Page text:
‘Baby Louie’ Identified as New Dinosaur Species

From USA Today.

Infant ‘Baby Louie’ dinosaur identified as new species ‘baby dragon’

Doyle Rice  May 9, 2017

An artist's conception of a gigantic dinosaur named Beibeilong in the act of incubating its eggs. (Photo: Illustration by Zhao Chuang)
An artist’s conception of a gigantic dinosaur named Beibeilong in the act of incubating its eggs. (Photo: Illustration by Zhao Chuang)

Scientists finally know what species a famous fossilized baby dinosaur, still partly encased in its egg, belongs to — and it’s a new one.

Nicknamed Baby Louie, the dinosaur made headlines in 1996 when an artist’s conception of its embryo landed on the cover of National Geographic. But scientists were not certain of its species.

Now, the specimen has been properly studied, allowing scientists to determine it belongs to a new species called Beibeilong sinensis or baby dragon from China, according to a study.

The fossilized egg may have been smuggled from China more than 20 years ago, delaying the discovery. It was finally returned in 2013, according to a National Geographic, and handed over to the Henan Geological Museum.

After the egg’s reappearance, scientists were able to determine the creature inside lived during the Cretaceous Period some 90 million years ago, said study co-author Lü Junchang, a paleontologist at the Institute of Geology, Chinese Academy of Geological Sciences.

Each egg is about 18 inches long and weighs about 11 pounds, making them some of the largest dinosaur eggs ever discovered. They were found in an enormous nest — likely bigger than a monster truck tire — about 2-3 yards in diameter that probably contained two dozen or more eggs.

“For many years it was a mystery as to what kind of dinosaur laid these enormous eggs,” said Darla Zelenitsky, a professor at the University of Calgary who was part of the research team that described the fossil. “Because fossils of large theropods, like tyrannosaurs, were also found in the rocks in Henan, some people initially thought the eggs may have belonged to a tyrannosaur.”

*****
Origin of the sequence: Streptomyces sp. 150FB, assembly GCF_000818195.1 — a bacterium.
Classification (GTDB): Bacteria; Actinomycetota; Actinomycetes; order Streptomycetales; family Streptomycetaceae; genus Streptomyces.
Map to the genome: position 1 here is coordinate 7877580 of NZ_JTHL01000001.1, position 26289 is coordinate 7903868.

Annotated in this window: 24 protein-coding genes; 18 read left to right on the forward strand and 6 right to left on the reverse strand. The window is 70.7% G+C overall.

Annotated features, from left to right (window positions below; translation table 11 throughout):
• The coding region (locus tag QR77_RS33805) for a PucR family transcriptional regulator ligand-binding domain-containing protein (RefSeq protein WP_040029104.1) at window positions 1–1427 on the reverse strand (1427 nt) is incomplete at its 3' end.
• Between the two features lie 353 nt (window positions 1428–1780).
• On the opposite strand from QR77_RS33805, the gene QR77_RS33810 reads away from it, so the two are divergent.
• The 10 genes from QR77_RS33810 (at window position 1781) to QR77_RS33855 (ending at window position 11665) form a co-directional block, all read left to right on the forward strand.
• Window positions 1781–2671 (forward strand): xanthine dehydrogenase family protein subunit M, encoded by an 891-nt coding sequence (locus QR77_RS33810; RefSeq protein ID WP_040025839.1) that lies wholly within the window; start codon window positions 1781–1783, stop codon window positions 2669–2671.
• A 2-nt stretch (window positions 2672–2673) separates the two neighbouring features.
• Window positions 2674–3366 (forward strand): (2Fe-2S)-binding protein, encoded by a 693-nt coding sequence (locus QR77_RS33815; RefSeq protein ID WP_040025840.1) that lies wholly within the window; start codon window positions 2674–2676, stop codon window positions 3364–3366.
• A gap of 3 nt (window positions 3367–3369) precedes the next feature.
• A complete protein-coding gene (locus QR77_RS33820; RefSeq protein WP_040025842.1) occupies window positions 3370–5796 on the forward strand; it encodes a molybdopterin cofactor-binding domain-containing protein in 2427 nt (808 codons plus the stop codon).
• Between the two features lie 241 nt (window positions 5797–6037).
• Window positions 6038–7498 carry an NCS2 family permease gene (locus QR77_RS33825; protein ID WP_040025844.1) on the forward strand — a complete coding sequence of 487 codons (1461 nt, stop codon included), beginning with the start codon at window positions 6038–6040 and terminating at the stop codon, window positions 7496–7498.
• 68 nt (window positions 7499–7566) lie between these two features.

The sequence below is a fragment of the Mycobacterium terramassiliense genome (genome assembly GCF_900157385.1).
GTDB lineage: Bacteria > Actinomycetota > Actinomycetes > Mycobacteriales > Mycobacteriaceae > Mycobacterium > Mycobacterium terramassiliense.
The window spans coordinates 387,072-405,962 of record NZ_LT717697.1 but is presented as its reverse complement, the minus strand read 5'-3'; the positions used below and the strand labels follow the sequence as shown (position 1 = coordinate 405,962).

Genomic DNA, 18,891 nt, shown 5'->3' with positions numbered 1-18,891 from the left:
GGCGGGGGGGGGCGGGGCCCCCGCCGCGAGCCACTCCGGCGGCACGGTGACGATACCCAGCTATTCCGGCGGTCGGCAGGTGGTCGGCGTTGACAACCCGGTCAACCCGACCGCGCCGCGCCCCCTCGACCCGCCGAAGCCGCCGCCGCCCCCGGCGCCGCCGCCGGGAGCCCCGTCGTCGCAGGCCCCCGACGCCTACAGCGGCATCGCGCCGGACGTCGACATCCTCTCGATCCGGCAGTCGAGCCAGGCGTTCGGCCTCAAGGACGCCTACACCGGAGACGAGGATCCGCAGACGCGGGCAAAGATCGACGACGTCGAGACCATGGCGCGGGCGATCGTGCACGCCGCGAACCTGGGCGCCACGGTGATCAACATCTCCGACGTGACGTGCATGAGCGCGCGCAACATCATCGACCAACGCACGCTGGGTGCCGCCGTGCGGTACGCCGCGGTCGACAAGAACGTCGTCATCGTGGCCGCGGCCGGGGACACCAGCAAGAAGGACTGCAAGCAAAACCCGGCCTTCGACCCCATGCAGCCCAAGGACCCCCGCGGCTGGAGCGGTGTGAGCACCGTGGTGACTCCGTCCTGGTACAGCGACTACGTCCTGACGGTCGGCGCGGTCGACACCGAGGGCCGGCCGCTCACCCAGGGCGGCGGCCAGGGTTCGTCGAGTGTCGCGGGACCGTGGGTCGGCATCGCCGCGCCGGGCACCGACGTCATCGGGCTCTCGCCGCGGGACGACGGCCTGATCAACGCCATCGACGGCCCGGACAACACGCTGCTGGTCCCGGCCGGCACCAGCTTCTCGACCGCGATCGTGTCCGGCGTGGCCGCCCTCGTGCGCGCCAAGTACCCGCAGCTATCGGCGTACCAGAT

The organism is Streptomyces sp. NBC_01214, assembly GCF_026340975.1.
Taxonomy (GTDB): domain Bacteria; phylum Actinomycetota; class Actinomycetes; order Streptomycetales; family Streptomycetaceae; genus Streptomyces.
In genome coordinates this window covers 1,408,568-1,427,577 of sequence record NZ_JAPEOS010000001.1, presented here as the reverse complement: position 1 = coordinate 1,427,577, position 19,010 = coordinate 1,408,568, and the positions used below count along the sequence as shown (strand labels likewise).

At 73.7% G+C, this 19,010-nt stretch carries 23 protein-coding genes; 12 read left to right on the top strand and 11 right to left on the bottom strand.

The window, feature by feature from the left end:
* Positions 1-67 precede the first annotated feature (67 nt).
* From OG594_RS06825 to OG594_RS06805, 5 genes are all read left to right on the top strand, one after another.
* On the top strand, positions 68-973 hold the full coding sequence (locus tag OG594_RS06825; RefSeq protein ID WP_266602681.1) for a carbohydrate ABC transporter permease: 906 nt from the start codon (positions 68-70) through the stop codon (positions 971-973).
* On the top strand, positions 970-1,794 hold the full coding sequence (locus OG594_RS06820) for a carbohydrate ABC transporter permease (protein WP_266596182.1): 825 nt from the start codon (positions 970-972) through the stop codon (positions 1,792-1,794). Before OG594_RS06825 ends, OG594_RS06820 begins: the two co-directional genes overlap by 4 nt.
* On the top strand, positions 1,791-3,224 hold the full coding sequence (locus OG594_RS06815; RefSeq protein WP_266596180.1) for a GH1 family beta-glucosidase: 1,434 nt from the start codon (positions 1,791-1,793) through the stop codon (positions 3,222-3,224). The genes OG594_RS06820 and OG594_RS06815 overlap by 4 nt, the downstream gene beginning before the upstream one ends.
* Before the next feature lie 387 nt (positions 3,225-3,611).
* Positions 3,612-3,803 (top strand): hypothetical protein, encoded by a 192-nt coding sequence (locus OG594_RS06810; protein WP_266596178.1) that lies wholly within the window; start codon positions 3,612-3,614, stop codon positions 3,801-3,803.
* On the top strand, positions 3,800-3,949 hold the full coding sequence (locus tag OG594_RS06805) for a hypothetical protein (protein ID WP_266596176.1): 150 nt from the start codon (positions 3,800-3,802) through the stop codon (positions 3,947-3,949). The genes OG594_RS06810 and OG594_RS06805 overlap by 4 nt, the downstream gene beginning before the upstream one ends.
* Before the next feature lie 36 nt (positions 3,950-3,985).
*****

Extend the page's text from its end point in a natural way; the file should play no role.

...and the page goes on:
“Thanks to this fossil, we now know that these eggs were laid by a gigantic oviraptorosaur,” Zelenitsky said. “It would have been a sight to behold with a three-ton animal like this sitting on its nest of eggs.”



Oscar Recipient: Jackie Chan

I’m so excited for Jackie Chan, an Asian, specifically Hong Konger, receiving an Honorary Oscar for his contributions and in the film industry.   Continue reading Oscar Recipient: Jackie Chan

“Mud Dragon” Dinosaur Unearthed

From National Geographic.  Visit source (at bottom) for images of the fossil and the artist’s rendering of the dinosaur if it were alive.

‘Mud Dragon’ Dinosaur Unearthed—By Dynamite

The fossil, dated to the time right before a giant impact wiped out the dinosaurs, was almost destroyed during school construction. Continue reading “Mud Dragon” Dinosaur Unearthed

Paris Climate Deal – U.S. and China

From BBC.  Visit the source for images and a video.

Paris climate deal: US and China formally join pact

3 September 2016

The US and China – together responsible for 40% of the world’s carbon emissions – have both formally joined the Paris global climate agreement.

After arriving with other leaders of G20 nations for a summit in the city of Hangzhou, Mr Obama said: “History will judge today’s effort as pivotal.”

CO2 emissions are the driving force behind climate change.

Last December, countries agreed to cut emissions in a bid to keep the global average rise in temperatures below 2C.


The Paris deal is the world’s first comprehensive climate agreement. It will only come into force legally after it is ratified by at least 55 countries, which between them produce 55% of global carbon emissions.